On February 15, 2021, several students in CTS’s PhD Program in African American Preaching and Sacred Rhetoric participated in “Contours and Configurations of Black Religious Rhetoric,” a symposium sponsored by The Center for the Study of African American Rhetoric and Public Address and Memphis Theological Seminary. The symposium was chaired and moderated by Dr. Andre E. Johnson, Associate Professor of Communication at the University of Memphis and an Affiliate Faculty member of CTS’s PhD Program.
CTS’s PhD program in African American Preaching and Sacred Rhetoric is committed to developing cutting edge scholar-practitioners deeply connected to the church and the academy, whose research contributes to the ongoing development and greater awareness of the genius of Black preaching. Celebrating CTS’s PhD program and the participation of its students in the symposium, Prof. Frank Thomas said in his opening remarks, “I’m excited to see a vision that Dr. Andre Johnson and I talked about come to be, and for another generation of students…who will be able to far outdistance what we’re able to produce” in carrying on the legacy of scholarship in the field.
The symposium featured research by graduate students and emerging scholars in the field, including CTS PhD students Rev. Moya Harris, Executive Minister and Minister to Women at Metropolitan AME Church in Washington D.C., Rev. Richard Bray, Community Partnerships Manager for IUPUI’s Office of Engagement, and Rev. R. Janae Pitts-Murdock, Senior Pastor at Light of the World Christian Church in Indianapolis, IN.
Each of these students presented aspects of their innovative, exciting, and ongoing research:
Rev. Moya Harris’ presentation was entitled, “Last Night a DJ Saved My Life—The Theoretical Nature of Club Quarantine.” Drawing on the fields of rhetorical theology and theomusicology, Harris examined concepts of the sacred, secular, and profane “to discuss the nature of the DJ in hip hop and pop culture.” Her paper explored the line between sacred and secular in Black culture and argued that the Club Quarantine movement has a theorhetorical dimension and is homiletical in nature.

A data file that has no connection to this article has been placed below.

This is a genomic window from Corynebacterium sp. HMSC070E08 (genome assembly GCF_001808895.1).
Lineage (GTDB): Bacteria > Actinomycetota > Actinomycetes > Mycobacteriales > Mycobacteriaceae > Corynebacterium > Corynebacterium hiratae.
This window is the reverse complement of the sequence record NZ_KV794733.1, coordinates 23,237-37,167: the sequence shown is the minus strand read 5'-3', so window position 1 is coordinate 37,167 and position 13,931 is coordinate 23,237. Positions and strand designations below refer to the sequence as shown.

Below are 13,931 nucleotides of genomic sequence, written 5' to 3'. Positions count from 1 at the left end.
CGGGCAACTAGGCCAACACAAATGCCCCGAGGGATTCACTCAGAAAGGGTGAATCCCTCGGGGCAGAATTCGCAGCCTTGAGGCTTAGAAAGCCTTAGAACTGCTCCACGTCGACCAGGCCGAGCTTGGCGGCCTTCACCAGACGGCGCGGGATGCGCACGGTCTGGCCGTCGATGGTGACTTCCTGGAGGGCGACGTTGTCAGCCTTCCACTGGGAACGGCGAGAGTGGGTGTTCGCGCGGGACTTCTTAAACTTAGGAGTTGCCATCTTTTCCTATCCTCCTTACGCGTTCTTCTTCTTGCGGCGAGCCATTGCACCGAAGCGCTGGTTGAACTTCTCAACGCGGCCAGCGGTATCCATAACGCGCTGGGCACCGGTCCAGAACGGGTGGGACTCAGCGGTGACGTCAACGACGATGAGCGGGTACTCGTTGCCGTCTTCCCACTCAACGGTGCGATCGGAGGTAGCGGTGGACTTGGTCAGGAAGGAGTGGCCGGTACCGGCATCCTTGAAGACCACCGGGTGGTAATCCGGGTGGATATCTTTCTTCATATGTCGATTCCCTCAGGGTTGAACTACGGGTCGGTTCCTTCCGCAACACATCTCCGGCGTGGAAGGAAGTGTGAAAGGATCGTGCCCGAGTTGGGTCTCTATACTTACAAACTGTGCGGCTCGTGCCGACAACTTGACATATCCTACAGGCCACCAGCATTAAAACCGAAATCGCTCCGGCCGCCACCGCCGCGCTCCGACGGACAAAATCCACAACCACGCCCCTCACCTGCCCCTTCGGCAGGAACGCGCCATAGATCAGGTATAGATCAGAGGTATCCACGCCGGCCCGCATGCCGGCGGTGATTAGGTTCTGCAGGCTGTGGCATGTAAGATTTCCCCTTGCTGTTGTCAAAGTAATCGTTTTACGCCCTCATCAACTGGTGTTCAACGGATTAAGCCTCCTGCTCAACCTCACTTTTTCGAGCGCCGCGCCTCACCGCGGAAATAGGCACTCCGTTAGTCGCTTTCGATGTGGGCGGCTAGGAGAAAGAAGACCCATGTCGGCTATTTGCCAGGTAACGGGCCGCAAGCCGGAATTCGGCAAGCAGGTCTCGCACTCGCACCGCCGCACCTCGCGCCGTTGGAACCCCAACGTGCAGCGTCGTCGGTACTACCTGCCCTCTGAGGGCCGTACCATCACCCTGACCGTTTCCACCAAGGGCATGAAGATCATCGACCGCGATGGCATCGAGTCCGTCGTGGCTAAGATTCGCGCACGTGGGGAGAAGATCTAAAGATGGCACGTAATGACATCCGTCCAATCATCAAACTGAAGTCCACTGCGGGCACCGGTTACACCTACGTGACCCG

Rev. Richard Bray’s paper, “Affirmed in Word and Deed,” utilized Critical Discourse Analysis to analyze Rev. Dr. Robert Dungy’s sermon manuscript, “Affirmed in Word and Deed,” which was delivered as Dungy’s inaugural sermon at his predominantly white church appointment. In the paper, Bray examined the inclusive meanings of Dungy’s sermon. Bray’s paper considered the ways in which religious rhetoric can disrupt social norms in congregations and society more broadly.
Rev. R. Janae Pitts-Murdoch offered a paper entitled, “Black Liberation Rhetoric and Christian Proclamation: Rev. C.L. Franklin and The Meaning of Black Power.” Pitts-Murdoch’s paper examined the ways Rev. C.L. Franklin’s 1969 sermon, “The Meaning of Black Power,” presented different conceptions of Black Power in both content and form. In so doing, she considered how “Franklin maneuvers rhetorical obstacles and ultimately produces a somewhat liberating message proclaiming God’s hope for African Americans.”
After the symposium’s papers were presented, the participants fielded questions about their work (at about the 1:10:00 mark).
Memphis Theological Seminary has posted a recording of the conference, including the different paper presentations, which can be watched here:
Learn more about CTS’s PhD Program in African American Preaching and Sacred Rhetoric here.
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